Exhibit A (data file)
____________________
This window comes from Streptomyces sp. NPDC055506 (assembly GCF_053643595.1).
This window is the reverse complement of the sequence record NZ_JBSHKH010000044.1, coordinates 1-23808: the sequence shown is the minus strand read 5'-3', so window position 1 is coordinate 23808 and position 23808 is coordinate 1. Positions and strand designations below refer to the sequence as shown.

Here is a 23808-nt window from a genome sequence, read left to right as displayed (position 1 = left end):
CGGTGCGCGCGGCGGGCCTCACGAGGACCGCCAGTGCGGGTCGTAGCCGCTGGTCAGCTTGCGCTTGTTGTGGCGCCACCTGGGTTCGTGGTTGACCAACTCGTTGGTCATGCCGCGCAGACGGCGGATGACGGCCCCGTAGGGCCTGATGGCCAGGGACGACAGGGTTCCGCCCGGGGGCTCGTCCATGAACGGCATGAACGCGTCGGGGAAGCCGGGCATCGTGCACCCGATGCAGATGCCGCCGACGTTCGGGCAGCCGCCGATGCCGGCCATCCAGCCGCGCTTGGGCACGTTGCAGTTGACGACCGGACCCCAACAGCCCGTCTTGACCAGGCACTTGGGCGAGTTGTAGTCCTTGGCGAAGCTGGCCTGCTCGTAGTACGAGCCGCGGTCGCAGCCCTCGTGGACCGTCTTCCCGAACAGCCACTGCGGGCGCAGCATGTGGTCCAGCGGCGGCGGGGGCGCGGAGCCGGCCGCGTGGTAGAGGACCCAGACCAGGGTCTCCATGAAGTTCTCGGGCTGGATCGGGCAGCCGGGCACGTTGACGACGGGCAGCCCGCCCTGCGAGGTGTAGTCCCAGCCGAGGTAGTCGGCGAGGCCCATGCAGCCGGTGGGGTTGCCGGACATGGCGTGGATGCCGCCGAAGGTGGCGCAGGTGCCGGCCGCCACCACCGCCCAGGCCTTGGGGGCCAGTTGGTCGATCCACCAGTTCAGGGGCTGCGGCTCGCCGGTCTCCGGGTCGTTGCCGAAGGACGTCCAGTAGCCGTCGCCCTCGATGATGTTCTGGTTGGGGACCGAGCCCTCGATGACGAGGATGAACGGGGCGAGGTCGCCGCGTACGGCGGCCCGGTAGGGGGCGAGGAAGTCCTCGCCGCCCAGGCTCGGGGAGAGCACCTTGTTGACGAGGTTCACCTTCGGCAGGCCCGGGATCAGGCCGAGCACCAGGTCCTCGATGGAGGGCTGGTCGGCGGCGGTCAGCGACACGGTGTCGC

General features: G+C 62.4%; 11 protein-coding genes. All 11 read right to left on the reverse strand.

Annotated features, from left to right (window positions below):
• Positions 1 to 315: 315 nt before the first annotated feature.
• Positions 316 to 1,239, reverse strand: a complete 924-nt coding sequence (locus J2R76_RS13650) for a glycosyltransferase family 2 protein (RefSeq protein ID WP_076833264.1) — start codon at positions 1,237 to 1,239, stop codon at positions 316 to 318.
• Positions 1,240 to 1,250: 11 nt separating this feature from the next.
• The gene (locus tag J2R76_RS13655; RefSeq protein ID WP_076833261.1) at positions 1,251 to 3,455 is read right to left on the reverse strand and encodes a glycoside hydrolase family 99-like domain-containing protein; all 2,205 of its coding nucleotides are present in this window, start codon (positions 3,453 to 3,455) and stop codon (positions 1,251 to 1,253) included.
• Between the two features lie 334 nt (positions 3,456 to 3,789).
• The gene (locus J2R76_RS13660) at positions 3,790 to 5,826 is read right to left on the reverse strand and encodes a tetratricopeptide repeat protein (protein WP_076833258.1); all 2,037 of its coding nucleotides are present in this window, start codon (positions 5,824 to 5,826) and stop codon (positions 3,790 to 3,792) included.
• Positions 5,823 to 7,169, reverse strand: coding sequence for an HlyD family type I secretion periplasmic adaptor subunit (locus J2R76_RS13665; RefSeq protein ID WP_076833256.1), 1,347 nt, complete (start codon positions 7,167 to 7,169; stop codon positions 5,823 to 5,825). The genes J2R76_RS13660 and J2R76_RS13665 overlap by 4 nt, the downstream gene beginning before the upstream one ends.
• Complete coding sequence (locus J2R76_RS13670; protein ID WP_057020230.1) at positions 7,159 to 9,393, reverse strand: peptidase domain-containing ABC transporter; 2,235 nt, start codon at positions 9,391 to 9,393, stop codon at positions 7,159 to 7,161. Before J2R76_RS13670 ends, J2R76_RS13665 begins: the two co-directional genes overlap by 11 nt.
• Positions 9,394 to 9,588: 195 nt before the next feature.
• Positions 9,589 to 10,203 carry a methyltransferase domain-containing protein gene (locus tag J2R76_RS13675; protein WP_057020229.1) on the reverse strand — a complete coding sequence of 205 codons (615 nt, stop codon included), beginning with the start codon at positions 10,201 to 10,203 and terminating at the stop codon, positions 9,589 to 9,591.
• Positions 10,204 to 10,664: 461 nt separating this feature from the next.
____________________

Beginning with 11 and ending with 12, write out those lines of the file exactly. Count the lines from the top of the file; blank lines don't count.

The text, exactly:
• Between the two features lie 334 nt (positions 3,456 to 3,789).
• The gene (locus J2R76_RS13660) at positions 3,790 to 5,826 is read right to left on the reverse strand and encodes a tetratricopeptide repeat protein (protein WP_076833258.1); all 2,037 of its coding nucleotides are present in this window, start codon (positions 5,824 to 5,826) and stop codon (positions 3,790 to 3,792) included.